American friends here applied, and got, their 6 month long stay visa while here in Panama - took about 6 weeks or so.

    Assume it will be all worth the hassle?!

    sv Sundancer

    1. Hi Heather,

      We were able to fax info to the police in Sidney and have a friend pick it up so it was ready when we arrived.

      The 18 month visa is not true. The new customs law is 18 months for the person and boat and has only to do with TAXES. The immigration/visa laws for each country still apply with 90 days for Americans and Canadians.

      I didn't know anything about 3 months prior to arrival. Did they say how long it would take?

      We are very, very happy with the hassle now that we have an entire year. Right now everyone else is getting ready to leave the country and we are heading back to the Tuamotus.

      Cheers, Livia

  4. Hello, we are open to anyone who may know!! We are Americans in Panama looking for a 6 month visa for French Polynesia. How do we do that? The French Consulate? What do we bring? Do we need someone to mail us a police report from home? Where do we start and what do we do? Any advice welcome.

  5. All of the required supporting documents required are listed on the application which was available online (sorry I don't have the internet quality to search it out). You'll need to apply in California. Our police department took the request by fax so that it could be ready and waiting for us when we arrived when we flew back to apply. You can apply for 6 months...or longer. It's the same form, the same fees, the same supporting documents. We received 1 year *renewable*. Of course, you only have 18 months before your boat would come up for local taxes which are high so 18 months is most people's realistic limit. Feel free to email us: s.v.estrellia@gmail.com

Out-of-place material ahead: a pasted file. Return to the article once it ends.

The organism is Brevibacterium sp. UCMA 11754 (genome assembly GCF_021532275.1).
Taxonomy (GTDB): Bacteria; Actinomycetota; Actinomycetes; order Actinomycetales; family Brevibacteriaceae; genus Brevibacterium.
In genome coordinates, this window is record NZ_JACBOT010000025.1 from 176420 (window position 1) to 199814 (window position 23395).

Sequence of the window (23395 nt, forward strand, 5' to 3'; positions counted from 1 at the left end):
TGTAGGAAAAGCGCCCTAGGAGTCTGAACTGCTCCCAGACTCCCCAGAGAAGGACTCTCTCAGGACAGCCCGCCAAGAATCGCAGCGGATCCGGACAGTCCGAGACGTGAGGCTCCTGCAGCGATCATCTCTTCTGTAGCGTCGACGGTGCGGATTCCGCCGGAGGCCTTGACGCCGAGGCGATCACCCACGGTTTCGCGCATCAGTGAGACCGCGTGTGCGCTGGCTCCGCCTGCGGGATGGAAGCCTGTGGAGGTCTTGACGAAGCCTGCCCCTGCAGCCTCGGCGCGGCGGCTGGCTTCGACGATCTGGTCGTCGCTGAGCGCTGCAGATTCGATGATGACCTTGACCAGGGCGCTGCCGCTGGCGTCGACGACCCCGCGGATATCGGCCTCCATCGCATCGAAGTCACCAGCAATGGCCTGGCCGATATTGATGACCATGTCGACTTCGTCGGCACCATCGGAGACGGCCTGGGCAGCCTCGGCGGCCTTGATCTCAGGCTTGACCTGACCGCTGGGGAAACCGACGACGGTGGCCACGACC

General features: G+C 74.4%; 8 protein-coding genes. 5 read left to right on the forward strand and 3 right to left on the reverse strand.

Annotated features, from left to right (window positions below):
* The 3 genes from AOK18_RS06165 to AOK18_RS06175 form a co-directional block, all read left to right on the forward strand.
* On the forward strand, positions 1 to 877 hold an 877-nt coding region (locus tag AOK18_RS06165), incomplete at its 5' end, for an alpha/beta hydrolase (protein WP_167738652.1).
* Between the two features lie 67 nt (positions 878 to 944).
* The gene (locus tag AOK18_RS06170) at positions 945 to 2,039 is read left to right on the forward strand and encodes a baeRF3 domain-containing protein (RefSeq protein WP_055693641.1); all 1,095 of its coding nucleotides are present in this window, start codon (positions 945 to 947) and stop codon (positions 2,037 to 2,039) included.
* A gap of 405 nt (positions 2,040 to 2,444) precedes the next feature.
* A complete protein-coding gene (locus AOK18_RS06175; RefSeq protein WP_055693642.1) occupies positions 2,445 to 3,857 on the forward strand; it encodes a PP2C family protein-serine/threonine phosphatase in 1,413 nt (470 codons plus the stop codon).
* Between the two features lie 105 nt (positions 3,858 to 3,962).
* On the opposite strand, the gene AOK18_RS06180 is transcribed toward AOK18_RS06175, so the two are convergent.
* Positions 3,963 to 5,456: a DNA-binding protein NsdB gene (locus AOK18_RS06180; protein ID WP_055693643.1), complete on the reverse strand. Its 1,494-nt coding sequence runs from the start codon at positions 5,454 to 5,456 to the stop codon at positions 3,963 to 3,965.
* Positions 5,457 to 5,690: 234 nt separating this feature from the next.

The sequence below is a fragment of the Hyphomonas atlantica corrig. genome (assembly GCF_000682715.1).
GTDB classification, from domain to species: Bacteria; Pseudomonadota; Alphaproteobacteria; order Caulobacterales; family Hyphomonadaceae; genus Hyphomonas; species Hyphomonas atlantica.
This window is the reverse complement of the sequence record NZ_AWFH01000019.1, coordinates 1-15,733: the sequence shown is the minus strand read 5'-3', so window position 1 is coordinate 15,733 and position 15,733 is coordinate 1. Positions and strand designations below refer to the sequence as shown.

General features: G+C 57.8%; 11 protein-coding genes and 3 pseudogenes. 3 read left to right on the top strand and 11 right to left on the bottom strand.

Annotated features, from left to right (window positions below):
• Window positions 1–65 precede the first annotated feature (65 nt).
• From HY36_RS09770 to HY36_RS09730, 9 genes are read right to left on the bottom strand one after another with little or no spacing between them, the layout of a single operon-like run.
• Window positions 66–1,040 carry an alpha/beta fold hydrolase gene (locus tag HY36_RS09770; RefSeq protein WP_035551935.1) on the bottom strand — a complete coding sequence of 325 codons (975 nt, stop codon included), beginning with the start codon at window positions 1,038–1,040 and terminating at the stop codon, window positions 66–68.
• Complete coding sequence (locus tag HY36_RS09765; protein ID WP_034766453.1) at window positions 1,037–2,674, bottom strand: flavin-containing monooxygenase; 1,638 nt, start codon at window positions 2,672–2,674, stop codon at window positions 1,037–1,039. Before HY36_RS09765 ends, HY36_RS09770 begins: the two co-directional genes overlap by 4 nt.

6. I read your story online and am now concerned at the long waiting time you
    had. I had understood from the French Consulate website for Vancouver (where
    I am applying) that it was a 3-10 business day wait.

    What is the office you went to in Papeete? The consulate has informed me that
    I do not need to follow the OFII procedure for FP.

    I have been to FP many times and will be living on Huahine. I had only planned one night on Tahiti, but your info will be very useful if I need to make other arrangements.

    Any advice you have would be greatly appreciated as the 15 minute time limit on each interview leaves very little
    time to ask questions.



  7. UPDATE: A number of N American boats have successfully applied for and received their long stay visa from the French Embassy in Ecuador so perhaps you do NOT have to fly back to apply:


    Livia & Carol



Click on the dollar and buy Livia and Carol a cold frosty one:


Enter your email address:

Delivered by FeedBurner